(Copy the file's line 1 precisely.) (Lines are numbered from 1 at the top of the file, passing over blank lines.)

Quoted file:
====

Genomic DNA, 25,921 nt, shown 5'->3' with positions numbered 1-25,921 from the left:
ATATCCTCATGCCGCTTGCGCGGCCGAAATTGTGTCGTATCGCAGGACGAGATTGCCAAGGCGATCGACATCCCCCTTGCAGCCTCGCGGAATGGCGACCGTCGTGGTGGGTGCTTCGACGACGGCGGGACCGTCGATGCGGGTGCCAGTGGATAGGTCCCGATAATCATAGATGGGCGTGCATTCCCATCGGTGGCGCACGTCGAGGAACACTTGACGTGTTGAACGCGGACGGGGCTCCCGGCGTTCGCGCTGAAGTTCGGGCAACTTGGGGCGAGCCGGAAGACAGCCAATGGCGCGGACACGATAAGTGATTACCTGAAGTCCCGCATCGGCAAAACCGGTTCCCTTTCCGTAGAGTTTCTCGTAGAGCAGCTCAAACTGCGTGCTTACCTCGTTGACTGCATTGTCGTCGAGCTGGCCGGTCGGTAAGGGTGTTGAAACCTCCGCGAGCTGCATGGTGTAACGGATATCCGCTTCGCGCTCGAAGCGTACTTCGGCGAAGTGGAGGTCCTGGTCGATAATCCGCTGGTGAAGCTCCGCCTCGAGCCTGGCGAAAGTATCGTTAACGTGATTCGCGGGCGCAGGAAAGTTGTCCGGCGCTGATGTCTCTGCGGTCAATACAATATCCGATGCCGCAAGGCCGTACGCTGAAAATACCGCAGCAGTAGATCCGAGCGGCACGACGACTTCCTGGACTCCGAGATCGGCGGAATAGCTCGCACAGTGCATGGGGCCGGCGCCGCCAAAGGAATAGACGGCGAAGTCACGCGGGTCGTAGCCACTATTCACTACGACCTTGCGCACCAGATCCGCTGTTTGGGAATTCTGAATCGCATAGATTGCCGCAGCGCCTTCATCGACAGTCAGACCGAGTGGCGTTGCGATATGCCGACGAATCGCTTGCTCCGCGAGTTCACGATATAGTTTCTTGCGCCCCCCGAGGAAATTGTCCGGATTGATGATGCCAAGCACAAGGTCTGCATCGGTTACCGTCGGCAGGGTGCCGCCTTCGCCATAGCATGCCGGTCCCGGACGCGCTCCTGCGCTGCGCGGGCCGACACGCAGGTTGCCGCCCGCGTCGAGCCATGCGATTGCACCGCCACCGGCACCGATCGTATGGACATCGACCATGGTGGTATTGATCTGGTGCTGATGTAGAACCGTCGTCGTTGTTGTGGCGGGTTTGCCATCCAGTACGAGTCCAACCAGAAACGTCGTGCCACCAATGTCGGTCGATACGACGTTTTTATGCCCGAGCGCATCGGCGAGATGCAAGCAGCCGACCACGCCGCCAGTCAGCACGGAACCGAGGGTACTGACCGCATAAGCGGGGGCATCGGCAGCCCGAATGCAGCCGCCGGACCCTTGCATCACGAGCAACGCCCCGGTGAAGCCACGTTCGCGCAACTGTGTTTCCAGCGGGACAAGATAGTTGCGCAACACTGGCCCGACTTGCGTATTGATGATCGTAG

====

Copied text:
Genomic DNA, 25,921 nt, shown 5'->3' with positions numbered 1-25,921 from the left: